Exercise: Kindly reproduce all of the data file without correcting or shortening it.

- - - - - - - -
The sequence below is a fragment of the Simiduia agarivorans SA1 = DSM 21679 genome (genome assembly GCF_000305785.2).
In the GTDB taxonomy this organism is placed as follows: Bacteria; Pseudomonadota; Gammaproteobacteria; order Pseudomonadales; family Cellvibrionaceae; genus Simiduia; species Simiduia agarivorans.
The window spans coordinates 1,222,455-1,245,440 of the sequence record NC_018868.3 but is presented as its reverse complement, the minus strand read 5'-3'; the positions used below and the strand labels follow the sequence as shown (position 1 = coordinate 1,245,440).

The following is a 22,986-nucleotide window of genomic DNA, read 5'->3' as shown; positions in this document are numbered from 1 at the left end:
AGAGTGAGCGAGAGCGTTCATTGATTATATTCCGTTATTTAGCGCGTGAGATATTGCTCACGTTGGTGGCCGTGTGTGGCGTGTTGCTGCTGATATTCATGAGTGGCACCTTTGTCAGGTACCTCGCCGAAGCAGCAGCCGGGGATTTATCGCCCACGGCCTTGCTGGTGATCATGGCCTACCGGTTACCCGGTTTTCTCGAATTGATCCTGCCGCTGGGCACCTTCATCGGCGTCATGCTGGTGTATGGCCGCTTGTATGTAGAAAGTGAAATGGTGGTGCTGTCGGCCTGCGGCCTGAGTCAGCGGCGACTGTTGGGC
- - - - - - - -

The sequence below is a fragment of the Simiduia agarivorans SA1 = DSM 21679 genome (genome assembly GCF_000305785.2).
In the GTDB taxonomy this organism is placed as follows: Bacteria; Pseudomonadota; Gammaproteobacteria; order Pseudomonadales; family Cellvibrionaceae; genus Simiduia; species Simiduia agarivorans.
The window spans coordinates 1,222,455-1,245,440 of the sequence record NC_018868.3 but is presented as its reverse complement, the minus strand read 5'-3'; the positions used below and the strand labels follow the sequence as shown (position 1 = coordinate 1,245,440).

The following is a 22,986-nucleotide window of genomic DNA, read 5'->3' as shown; positions in this document are numbered from 1 at the left end:
AGAGTGAGCGAGAGCGTTCATTGATTATATTCCGTTATTTAGCGCGTGAGATATTGCTCACGTTGGTGGCCGTGTGTGGCGTGTTGCTGCTGATATTCATGAGTGGCACCTTTGTCAGGTACCTCGCCGAAGCAGCAGCCGGGGATTTATCGCCCACGGCCTTGCTGGTGATCATGGCCTACCGGTTACCCGGTTTTCTCGAATTGATCCTGCCGCTGGGCACCTTCATCGGCGTCATGCTGGTGTATGGCCGCTTGTATGTAGAAAGTGAAATGGTGGTGCTGTCGGCCTGCGGCCTGAGTCAGCGGCGACTGTTGGGC